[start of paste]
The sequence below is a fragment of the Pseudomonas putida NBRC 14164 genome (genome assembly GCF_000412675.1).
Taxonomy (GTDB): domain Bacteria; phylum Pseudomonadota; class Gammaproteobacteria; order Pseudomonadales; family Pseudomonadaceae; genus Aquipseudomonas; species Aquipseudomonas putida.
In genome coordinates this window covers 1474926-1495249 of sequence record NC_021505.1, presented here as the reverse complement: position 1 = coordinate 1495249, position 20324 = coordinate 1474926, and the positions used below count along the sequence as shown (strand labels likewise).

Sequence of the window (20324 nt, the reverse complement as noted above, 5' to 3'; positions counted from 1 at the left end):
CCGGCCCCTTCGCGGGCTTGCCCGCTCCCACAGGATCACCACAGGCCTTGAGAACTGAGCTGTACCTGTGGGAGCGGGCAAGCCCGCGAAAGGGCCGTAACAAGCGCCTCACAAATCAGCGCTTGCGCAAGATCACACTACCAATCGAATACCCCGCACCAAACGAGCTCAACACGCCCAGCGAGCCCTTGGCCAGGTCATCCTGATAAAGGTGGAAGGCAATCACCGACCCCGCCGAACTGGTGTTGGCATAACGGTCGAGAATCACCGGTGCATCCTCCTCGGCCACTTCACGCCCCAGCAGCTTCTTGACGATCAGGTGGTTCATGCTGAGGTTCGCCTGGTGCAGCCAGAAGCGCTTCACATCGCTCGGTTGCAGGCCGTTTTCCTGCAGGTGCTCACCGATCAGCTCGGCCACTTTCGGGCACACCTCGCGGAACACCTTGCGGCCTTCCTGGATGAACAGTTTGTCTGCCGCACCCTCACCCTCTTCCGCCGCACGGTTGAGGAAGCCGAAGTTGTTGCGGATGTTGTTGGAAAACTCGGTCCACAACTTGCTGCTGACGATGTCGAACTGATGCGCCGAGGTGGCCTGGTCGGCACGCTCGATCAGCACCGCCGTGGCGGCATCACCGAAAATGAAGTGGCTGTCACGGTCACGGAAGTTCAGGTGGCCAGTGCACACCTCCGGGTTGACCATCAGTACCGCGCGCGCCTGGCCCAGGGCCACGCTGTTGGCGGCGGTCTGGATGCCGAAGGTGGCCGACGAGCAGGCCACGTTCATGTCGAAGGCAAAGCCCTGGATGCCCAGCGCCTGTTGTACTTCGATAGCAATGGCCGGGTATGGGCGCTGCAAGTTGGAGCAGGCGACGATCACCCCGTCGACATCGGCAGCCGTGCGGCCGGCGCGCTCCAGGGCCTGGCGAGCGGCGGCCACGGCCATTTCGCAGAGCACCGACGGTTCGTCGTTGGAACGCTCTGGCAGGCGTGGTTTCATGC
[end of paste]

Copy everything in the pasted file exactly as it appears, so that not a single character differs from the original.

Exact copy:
The sequence below is a fragment of the Pseudomonas putida NBRC 14164 genome (genome assembly GCF_000412675.1).
Taxonomy (GTDB): domain Bacteria; phylum Pseudomonadota; class Gammaproteobacteria; order Pseudomonadales; family Pseudomonadaceae; genus Aquipseudomonas; species Aquipseudomonas putida.
In genome coordinates this window covers 1474926-1495249 of sequence record NC_021505.1, presented here as the reverse complement: position 1 = coordinate 1495249, position 20324 = coordinate 1474926, and the positions used below count along the sequence as shown (strand labels likewise).

Sequence of the window (20324 nt, the reverse complement as noted above, 5' to 3'; positions counted from 1 at the left end):
CCGGCCCCTTCGCGGGCTTGCCCGCTCCCACAGGATCACCACAGGCCTTGAGAACTGAGCTGTACCTGTGGGAGCGGGCAAGCCCGCGAAAGGGCCGTAACAAGCGCCTCACAAATCAGCGCTTGCGCAAGATCACACTACCAATCGAATACCCCGCACCAAACGAGCTCAACACGCCCAGCGAGCCCTTGGCCAGGTCATCCTGATAAAGGTGGAAGGCAATCACCGACCCCGCCGAACTGGTGTTGGCATAACGGTCGAGAATCACCGGTGCATCCTCCTCGGCCACTTCACGCCCCAGCAGCTTCTTGACGATCAGGTGGTTCATGCTGAGGTTCGCCTGGTGCAGCCAGAAGCGCTTCACATCGCTCGGTTGCAGGCCGTTTTCCTGCAGGTGCTCACCGATCAGCTCGGCCACTTTCGGGCACACCTCGCGGAACACCTTGCGGCCTTCCTGGATGAACAGTTTGTCTGCCGCACCCTCACCCTCTTCCGCCGCACGGTTGAGGAAGCCGAAGTTGTTGCGGATGTTGTTGGAAAACTCGGTCCACAACTTGCTGCTGACGATGTCGAACTGATGCGCCGAGGTGGCCTGGTCGGCACGCTCGATCAGCACCGCCGTGGCGGCATCACCGAAAATGAAGTGGCTGTCACGGTCACGGAAGTTCAGGTGGCCAGTGCACACCTCCGGGTTGACCATCAGTACCGCGCGCGCCTGGCCCAGGGCCACGCTGTTGGCGGCGGTCTGGATGCCGAAGGTGGCCGACGAGCAGGCCACGTTCATGTCGAAGGCAAAGCCCTGGATGCCCAGCGCCTGTTGTACTTCGATAGCAATGGCCGGGTATGGGCGCTGCAAGTTGGAGCAGGCGACGATCACCCCGTCGACATCGGCAGCCGTGCGGCCGGCGCGCTCCAGGGCCTGGCGAGCGGCGGCCACGGCCATTTCGCAGAGCACCGACGGTTCGTCGTTGGAACGCTCTGGCAGGCGTGGTTTCATGC